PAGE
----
We've had one other sibling Zoom gathering during this time of pandemic. I planned this one for Mother's Day and told, I mean asked (there's a reason they call me Bossy Mona) everyone to bring a memory and/or an artifact that reminded them of Mom. I have no idea when we last spent a Mother's Day together (this marks our 29th year since Mom died), but our gathering was a delight from beginning to end.
I tried very hard to keep everyone on schedule by keeping an eye on my watch and giving each sibling approximately ten minutes since we only had 40 minutes together (the Zoom time limit).
We started with the eldest, our brother-in-law Tom, who related the story of the first time he was invited to Sunday dinner at our home. He remembered that Mom made meat loaf and that it was delicious (no surprise there, our mom was an excellent cook). My sister, Kay, commented that Betty Morrison and Bonnie Blamires had encouraged Velma to invite Tom over for Sunday dinner. And Tom remembered that Kay had given the two and a half minute talk in Sunday School on that particular Sunday.
Kay showed us a tablecloth that Mom embroidered almost eighty years ago for their first home in Lawton, Oklahoma .
And then she showed us two other items crafted by Mom for the Relief Society bazaars held at our church each year. One was a turquoise pincushion and the other was a felt bookmark, in the shape of a mitten with a hair clip inside to clip to the page where you stopped reading. These were always decorated with sequins. Kay commented that these two small items made her think of all the service and hours that Mom dedicated to serving in the Relief Society of our church.
Karl showed us a green cake stand.We never wanted a store bought cake because our mom made delicious birthday cakes that were beautiful too.
Karl then related the story of the one thing Mom had wanted his wife, Kathy, to receive. It was her Bosch mixer, something that Mom had always wanted and that she purchased with money she inherited from Aunt Becky. Karl commented that when Kathy received the mixer, she probably didn't consider herself a great baker, but that she certainly fits that description today! Kathy eventually replaced the Bosch with a Kitchen Aid, but daughter Kara is now using her grandmother's Bosch mixer.
I shared a tin from Fort Sill that Mom kept filled with thread for her many creative endeavors.
She regularly embroidered pillow cases for wedding gifts. Once the supper dishes were washed and the kitchen floor swept, Mom could always be found sitting with some project or another in her lap as a way to wind down from another busy day. I still have the set of pillowcases she gave me as a joke one year, embroidered with the words "mine" and "mine." (She wasn't sure that I would ever get married.) Eventually this tin became the repository for memorabilia that Mom gathered, but I remember it best for being filled with skeins of colorful embroidery thread.
When I looked at the items inside the tin, I found this eighty year old Mother's Day card sent by Dad to his mother in 1940.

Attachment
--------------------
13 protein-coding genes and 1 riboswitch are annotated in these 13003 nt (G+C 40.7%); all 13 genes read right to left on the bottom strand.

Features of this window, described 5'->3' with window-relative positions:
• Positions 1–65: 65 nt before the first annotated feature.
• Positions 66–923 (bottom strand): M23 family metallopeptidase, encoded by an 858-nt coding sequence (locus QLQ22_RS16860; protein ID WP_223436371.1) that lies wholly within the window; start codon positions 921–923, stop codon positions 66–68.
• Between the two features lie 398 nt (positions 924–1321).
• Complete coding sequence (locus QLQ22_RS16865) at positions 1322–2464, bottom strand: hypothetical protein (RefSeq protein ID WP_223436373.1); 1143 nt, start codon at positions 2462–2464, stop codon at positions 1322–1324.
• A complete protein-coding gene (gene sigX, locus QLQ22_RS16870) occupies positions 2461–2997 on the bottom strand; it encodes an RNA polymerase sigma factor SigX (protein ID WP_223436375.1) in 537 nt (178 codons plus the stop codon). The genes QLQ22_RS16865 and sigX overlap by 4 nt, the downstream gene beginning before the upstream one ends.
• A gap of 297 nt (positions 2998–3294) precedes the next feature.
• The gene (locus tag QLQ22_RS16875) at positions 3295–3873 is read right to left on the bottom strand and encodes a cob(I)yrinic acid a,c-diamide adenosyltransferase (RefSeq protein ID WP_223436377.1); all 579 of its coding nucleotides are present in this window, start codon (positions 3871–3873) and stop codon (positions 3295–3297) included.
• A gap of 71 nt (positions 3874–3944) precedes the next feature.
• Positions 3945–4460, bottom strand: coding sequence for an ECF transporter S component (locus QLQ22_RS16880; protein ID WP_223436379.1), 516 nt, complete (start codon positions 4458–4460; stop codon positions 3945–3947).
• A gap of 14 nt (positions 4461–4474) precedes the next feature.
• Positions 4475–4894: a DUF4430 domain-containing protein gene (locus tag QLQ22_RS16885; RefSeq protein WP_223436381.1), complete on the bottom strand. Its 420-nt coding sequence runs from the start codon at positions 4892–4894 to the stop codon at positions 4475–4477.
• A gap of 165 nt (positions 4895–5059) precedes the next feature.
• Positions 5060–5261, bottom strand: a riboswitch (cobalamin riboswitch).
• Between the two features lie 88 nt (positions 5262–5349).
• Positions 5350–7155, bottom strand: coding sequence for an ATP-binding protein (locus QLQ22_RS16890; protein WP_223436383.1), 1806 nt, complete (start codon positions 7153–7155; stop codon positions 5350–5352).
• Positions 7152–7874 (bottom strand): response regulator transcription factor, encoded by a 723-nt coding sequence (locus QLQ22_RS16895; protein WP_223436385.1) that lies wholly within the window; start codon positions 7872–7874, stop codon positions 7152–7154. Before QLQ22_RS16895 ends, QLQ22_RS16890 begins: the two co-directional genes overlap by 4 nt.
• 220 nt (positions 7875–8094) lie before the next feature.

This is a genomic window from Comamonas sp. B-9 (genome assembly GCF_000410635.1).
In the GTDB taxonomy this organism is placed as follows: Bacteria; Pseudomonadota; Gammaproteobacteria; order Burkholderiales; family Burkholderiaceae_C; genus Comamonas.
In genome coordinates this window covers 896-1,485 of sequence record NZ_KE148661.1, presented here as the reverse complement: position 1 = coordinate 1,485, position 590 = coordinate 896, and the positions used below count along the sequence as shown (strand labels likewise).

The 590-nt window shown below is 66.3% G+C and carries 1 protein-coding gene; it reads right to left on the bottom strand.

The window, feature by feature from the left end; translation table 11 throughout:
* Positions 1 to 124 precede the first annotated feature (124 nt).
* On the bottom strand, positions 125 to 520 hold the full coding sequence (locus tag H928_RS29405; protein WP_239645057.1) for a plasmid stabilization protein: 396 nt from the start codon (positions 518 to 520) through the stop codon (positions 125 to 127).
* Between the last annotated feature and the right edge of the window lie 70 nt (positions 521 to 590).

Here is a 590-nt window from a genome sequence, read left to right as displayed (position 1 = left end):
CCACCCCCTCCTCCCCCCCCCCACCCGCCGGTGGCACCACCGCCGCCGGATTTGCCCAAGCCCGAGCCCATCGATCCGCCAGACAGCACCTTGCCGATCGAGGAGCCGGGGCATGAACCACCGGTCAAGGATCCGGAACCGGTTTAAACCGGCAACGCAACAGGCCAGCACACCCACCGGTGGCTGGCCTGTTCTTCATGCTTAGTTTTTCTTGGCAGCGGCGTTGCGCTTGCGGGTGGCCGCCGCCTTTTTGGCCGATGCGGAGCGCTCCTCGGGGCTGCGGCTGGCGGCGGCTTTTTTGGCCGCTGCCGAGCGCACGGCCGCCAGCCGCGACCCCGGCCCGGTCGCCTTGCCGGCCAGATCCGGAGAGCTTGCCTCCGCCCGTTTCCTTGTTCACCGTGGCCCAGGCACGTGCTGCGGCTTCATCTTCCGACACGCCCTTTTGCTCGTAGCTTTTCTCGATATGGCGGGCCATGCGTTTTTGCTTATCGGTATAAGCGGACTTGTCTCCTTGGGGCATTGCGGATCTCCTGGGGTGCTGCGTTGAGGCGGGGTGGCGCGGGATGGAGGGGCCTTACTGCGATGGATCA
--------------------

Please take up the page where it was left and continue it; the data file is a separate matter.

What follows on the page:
There's no special message other than the one provided inside the mass-produced card, but Dad's signature under the words, "Your soldier son," is unmistakably his. And a three cent Thomas Jefferson stamp carried this card from Columbus, Georgia to Ringling, Oklahoma.
I glanced at the clock and saw that we had enough time remaining for Tom to show us the chest that Daddy made for Mama while he was in England during the war.
Our dad was older than most of the enlisted men he served with during World War II. As a staunch Baptist with a wife and daughter back home, drinking and carousing in town were never an attraction for his leave time. He befriended a family in England and would go to their farm where he would help with odd jobs and do carpentry work, having learned this skill from his father, Andrew T. Scifres. He built this wooden chest at their farm and shipped it to Mom for their third anniversary in 1944. It's where Mom kept the letters Dad sent her during the war. Even as a child, I loved seeing my mother's name, Lillian, that my dad had lovingly carved into the top of the chest.
And it went to our oldest sister, Velma, who was the daughter at home with our mother during World War II.
I kept an eye on the clock, but there was no countdown posted from Zoom. So we kept talking. I shared what I ordered from Cactus, a favorite restaurant, for my Mother's Day meal. Daughter Sara delivered it to us on Saturday evening. My husband ordered chicken fajitas and I ordered a butternut squash enchilada. My brother quipped, "Either that's a waste of a good squash or a waste of a good enchilada, maybe both."
And so we moved on to talk about favorite dishes Mom made . . .
fried chicken, biscuits and gravy, pot roast with potatoes and carrots, salmon croquettes, homemade canned apples, and blackberry cobbler. Here are a few more I've remembered while writing this post: vegetable beef stew (that's what Mom usually had on the burner when we came home from college for the weekend) and cornbread, pinto beans with ham hock, and chicken and dumplings.
My oldest sister, Velma, has dementia and while she didn't say much, I loved noticing her watching the screen and relishing the opportunity to speak to her. Near the end of our conversation, she said, "I'm going to have trouble eating." Maybe she thought we were going to eat all those good dishes our mom made at the same meal. And my favorite thing she said? It was when she leaned in to the computer screen and queried, "Are we going to be okay?" I reassured her, "Yes, we will be okay." And these five words, "Yes, we will be okay," continue to comfort me during this time of pandemic.
Interestingly enough, Zoom never notified us that we had to stop at 45 minutes. Our gathering to celebrate Mom continued for an hour and a half. I like to think it was a gift of time given to all who gathered on Mother's Day 2020. Thanks, Zoom!